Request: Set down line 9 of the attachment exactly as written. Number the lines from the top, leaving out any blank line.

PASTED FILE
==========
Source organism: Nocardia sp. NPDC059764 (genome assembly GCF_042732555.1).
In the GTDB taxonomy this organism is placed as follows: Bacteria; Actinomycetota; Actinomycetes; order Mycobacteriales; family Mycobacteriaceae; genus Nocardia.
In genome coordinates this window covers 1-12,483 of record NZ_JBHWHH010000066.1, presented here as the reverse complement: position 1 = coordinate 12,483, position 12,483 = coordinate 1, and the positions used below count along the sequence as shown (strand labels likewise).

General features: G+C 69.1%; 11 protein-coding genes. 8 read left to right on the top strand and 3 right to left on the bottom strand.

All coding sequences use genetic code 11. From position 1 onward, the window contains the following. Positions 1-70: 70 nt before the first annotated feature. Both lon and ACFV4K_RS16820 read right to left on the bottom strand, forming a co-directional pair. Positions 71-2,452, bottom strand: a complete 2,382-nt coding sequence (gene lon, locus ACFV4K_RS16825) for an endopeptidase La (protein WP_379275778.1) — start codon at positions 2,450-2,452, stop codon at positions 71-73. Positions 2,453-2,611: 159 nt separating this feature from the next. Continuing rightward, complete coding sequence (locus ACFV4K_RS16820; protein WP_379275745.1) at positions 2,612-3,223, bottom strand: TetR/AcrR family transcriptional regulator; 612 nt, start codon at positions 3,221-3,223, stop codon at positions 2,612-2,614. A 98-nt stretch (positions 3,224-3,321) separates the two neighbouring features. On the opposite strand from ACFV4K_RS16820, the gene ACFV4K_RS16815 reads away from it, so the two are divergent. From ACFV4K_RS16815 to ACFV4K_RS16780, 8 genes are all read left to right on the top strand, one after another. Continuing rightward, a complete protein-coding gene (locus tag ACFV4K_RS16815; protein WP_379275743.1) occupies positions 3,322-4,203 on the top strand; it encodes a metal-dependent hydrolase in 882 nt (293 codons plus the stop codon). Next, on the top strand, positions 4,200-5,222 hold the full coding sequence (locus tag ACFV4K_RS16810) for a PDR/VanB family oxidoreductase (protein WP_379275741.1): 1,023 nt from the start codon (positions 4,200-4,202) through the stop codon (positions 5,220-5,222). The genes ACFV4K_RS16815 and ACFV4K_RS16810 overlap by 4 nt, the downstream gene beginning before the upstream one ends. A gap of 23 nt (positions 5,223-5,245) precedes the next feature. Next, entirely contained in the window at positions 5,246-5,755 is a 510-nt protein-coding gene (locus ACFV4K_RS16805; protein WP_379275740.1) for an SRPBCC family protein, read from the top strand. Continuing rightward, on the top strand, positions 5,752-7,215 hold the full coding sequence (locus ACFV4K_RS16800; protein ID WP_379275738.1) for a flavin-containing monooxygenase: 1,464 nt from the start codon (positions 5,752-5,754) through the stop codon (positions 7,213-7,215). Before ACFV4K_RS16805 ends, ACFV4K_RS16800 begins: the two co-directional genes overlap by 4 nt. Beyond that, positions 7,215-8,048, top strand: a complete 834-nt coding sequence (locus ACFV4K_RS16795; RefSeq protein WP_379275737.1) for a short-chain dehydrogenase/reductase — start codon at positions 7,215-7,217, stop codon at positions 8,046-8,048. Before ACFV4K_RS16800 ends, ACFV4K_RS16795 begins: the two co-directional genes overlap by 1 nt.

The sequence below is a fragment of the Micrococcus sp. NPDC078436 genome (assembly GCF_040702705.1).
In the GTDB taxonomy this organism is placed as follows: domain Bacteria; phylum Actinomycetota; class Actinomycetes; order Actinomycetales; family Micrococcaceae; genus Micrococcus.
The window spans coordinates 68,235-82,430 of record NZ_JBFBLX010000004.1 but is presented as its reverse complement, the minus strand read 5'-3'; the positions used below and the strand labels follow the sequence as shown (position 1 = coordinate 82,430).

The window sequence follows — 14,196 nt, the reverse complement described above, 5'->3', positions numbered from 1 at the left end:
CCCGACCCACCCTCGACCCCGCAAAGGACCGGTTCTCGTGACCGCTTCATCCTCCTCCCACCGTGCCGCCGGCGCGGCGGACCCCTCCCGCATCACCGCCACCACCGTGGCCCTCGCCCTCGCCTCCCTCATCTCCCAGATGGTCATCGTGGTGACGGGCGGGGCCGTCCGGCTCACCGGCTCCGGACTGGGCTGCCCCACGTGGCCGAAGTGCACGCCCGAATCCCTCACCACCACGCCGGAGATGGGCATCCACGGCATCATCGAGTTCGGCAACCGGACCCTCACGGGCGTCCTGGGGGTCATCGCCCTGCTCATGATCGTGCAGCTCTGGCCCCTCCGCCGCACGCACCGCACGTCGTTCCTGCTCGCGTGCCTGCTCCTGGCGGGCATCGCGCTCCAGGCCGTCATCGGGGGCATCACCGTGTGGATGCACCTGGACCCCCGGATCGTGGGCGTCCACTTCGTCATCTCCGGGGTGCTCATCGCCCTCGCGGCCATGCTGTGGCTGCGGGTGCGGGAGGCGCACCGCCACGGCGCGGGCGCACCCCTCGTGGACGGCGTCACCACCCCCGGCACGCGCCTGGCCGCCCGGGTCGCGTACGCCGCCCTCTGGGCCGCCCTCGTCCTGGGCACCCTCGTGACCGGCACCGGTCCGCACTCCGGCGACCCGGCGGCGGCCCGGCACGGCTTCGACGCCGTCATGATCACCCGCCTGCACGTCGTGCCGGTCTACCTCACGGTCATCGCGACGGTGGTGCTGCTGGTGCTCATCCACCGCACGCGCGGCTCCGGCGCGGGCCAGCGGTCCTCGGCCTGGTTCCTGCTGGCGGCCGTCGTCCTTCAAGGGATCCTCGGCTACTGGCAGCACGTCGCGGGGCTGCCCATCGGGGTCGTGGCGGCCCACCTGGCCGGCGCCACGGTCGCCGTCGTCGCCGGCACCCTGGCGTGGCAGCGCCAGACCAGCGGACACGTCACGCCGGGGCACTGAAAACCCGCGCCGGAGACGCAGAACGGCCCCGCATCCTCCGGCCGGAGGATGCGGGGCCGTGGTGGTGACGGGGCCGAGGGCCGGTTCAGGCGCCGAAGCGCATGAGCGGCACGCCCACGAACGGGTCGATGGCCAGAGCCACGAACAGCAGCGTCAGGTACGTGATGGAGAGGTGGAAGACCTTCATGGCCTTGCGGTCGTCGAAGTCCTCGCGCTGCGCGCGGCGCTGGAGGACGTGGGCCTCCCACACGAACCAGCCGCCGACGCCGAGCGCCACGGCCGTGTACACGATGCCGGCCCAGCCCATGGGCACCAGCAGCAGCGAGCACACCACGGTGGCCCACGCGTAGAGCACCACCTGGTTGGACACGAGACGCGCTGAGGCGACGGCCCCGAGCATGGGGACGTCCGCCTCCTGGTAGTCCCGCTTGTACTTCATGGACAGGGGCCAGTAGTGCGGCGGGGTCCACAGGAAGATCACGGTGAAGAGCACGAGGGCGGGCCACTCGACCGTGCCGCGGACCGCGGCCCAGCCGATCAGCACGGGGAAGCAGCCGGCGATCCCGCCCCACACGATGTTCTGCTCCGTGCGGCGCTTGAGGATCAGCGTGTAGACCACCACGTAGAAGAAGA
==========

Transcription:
The window sequence follows — 14,196 nt, the reverse complement described above, 5'->3', positions numbered from 1 at the left end: